The Impact of Personalized Telephone Outreach on Health Insurance Choices

Last registered on October 19, 2020


Trial Information

General Information

The Impact of Personalized Telephone Outreach on Health Insurance Choices
Initial registration date
September 29, 2020
Last updated
October 19, 2020, 5:17 PM EDT


Primary Investigator

University of Wisconsin-Madison

Other Primary Investigator(s)

PI Affiliation
Covered California
PI Affiliation
Covered California
PI Affiliation
PI Affiliation
University of Illinois at Chicago

Additional Trial Information

Start date
End date
Secondary IDs
Many Americans have a limited understanding or information about health insurance. Limited awareness of plan options, the availability of subsidies, and plan costs make enrolling and choosing plans difficult. The goal of the project is to assess whether a personalized information intervention can help health insurance marketplaces improve take-up and choice quality, and improve market stability. Specifically, the project will shed light on the following questions:
I. What is the effect of personalized phone outreach on enrollment (take-up) and the risk mix of consumers in the marketplace?
II. How do personalized phone calls affect consumers’ decision of which plan to choose?
III. Are personalized outbound calls particularly effective with certain hard-to-reach populations?
IV. Phone calls are resource intensive; what are the financial implications for the Marketplace and for the insurance market generally of a phone-based intervention to encourage take-up?
External Link(s)

Registration Citation

Feher, Andrew et al. 2020. "The Impact of Personalized Telephone Outreach on Health Insurance Choices." AEA RCT Registry. October 19.
Experimental Details


To understand the effect of a personalized information intervention on health insurance enrollment and plan choice, Covered California implemented telephone consultations during the open enrollment period for 2019 coverage to help inform consumers of their plan options, costs, plan benefits, and assist in enrollment. In this intervention, eligible consumers who had not yet picked a plan by a date close to the deadline were randomly selected to receive no phone call, or a call with a Service Center Representative (SCR) who would discuss their health insurance options with them. In contrast to low-touch interventions, which passively inform consumers about plan options, this intervention assisted consumers more intensively and interactively.
Because call-center time is a scarce resource during the open enrollment period, and it was known in advance that not all eligible consumers could be reached, Covered California implemented the outbound call campaign with a randomized control group. We propose to use administrative data on health insurance choices and phone calls from this randomized controlled trial to understand how personalized assistance informs take-up, plan selections, and costs. The data gathered from the trial include consumers’ random treatment assignment, personal characteristics, and subsequent health insurance decisions.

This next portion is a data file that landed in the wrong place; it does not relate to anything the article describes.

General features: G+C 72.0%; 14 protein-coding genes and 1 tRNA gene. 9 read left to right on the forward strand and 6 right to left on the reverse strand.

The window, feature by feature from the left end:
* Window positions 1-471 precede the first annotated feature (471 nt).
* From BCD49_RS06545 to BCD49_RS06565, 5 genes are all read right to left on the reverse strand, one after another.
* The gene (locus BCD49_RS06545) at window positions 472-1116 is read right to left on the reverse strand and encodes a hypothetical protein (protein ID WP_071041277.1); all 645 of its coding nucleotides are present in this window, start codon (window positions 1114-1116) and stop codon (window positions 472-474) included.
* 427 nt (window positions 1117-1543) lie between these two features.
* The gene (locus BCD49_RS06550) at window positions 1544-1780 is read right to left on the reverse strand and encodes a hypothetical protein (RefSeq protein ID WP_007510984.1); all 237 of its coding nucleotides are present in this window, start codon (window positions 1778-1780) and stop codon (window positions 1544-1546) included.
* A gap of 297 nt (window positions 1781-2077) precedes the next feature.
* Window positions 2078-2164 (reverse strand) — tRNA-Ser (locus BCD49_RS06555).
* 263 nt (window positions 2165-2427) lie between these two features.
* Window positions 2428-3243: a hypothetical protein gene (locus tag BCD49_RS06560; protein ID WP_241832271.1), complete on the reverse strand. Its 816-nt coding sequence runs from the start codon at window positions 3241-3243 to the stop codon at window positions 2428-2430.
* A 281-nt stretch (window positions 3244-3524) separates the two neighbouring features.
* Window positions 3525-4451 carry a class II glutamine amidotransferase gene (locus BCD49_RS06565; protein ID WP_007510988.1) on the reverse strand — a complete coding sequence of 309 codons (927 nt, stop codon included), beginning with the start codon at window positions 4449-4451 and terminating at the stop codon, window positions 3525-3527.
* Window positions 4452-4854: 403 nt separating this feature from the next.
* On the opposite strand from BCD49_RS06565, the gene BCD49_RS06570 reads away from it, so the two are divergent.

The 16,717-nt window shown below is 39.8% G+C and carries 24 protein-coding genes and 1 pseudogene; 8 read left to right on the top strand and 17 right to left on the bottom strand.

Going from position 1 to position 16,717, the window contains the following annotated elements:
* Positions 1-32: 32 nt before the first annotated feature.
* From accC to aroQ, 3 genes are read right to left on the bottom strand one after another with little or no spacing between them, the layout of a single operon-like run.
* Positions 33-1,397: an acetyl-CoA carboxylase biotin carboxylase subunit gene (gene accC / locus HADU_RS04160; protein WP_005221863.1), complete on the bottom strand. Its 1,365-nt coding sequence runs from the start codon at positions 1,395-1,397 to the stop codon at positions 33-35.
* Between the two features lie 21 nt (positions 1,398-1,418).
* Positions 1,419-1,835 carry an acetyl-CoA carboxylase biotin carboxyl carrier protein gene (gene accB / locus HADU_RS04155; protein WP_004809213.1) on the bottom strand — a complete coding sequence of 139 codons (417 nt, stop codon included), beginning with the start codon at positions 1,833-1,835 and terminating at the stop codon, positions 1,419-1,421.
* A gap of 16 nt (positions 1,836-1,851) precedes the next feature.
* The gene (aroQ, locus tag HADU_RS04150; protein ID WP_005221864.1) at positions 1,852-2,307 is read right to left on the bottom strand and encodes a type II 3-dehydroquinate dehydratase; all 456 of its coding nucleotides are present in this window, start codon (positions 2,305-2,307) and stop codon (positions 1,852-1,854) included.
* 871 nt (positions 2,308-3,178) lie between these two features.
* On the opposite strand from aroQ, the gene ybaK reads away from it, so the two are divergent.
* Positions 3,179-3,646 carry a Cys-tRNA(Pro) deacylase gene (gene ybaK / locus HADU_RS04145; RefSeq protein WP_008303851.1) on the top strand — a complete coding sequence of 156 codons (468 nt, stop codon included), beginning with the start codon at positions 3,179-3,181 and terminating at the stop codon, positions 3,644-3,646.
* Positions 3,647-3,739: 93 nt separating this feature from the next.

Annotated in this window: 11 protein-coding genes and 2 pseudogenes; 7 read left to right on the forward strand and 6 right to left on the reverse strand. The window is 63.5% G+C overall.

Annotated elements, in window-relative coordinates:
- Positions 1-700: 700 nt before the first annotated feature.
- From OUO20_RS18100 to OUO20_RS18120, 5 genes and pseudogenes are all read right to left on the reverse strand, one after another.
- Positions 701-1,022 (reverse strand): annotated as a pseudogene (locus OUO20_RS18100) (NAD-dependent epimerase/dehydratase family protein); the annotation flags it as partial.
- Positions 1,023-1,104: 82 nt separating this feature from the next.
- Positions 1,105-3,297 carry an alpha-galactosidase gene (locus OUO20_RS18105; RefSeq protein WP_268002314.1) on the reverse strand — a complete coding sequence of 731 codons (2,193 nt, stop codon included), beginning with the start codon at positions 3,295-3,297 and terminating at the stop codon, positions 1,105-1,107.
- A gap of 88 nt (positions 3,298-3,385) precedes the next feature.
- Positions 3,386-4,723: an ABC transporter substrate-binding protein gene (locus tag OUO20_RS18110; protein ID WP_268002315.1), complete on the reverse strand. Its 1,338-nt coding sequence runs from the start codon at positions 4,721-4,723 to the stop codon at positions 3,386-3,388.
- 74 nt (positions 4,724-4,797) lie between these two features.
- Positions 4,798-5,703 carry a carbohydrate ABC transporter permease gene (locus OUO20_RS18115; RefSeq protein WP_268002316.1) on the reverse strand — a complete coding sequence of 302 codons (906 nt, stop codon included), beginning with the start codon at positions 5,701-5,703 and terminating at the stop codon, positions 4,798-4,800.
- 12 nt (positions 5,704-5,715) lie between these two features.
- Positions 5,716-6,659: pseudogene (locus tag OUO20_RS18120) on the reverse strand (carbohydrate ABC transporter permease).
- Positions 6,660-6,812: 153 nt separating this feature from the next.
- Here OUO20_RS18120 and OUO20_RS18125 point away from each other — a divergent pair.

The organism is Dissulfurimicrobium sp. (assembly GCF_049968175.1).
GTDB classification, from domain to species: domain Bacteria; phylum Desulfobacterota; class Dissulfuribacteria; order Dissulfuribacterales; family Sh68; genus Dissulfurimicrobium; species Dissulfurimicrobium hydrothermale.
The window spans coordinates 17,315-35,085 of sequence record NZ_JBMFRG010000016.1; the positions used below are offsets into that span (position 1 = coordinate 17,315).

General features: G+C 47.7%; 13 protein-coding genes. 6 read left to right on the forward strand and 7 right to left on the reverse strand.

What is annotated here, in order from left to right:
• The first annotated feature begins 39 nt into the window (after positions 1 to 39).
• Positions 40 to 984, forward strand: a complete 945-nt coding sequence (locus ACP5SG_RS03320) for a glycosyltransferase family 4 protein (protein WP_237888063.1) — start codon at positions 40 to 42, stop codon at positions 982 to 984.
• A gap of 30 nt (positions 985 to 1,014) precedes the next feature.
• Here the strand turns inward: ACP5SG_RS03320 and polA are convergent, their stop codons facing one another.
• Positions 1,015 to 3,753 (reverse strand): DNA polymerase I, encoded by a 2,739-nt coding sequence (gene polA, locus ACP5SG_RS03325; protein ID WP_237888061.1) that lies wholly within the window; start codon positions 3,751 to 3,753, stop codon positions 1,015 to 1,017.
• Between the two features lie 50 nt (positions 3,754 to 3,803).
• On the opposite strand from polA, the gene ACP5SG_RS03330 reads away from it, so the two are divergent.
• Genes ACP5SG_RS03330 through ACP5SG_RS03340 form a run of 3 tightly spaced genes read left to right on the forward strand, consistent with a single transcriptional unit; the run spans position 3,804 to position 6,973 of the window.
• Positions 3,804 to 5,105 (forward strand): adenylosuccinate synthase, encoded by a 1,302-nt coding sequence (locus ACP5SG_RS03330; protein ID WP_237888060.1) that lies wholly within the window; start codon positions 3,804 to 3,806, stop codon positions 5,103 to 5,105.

Intervention Start Date
Intervention End Date

Primary Outcomes

Primary Outcomes (end points)
Selecting a plan; effectuated enrollment
Primary Outcomes (explanation)
The primary outcome of interest is an indicator for whether a consumer selected a plan during Open Enrollment. A related outcome will be an indicator for effectuated enrollment, i.e., whether the consumer paid for their coverage.

Secondary Outcomes

Secondary Outcomes (end points)
Choice quality; the risk mix of enrollees; engagement with the intervention
Secondary Outcomes (explanation)
Choice quality: A growing literature has documented that many consumers in the United States may purchase the “wrong” plan for them based on the options available (so-called “dominated plans,” i.e., plans that cost more but provide equivalent or worse coverage than other available options) due to their lack of understanding of health insurance options. Consumers facing challenges in plan choice may be more likely to choose such plans. It is plausible that an intensive interactive information intervention could help consumers weigh their options more appropriately and steer away from these choices, with direct implications for consumer expenditure risk and well-being.
Our key outcome related to choice quality will be an indicator for whether a consumer made a choice error and selecting a dominated plan. We considered a given consumer to have selected a dominated plan under any of the following conditions: a) the consumer was eligible for a Silver 87 plan but chose a Gold plan; b) the consumer was eligible for a Silver 94 plan but chose a Gold or Platinum plan; c) the consumer was eligible for a Silver 94, $1-premium plan but chose a $1-premium Bronze plan; d) the consumer had household income greater than 200% of FPL and chose a Silver plan when eligible for a lower-premium Gold plan offered by the same insurer.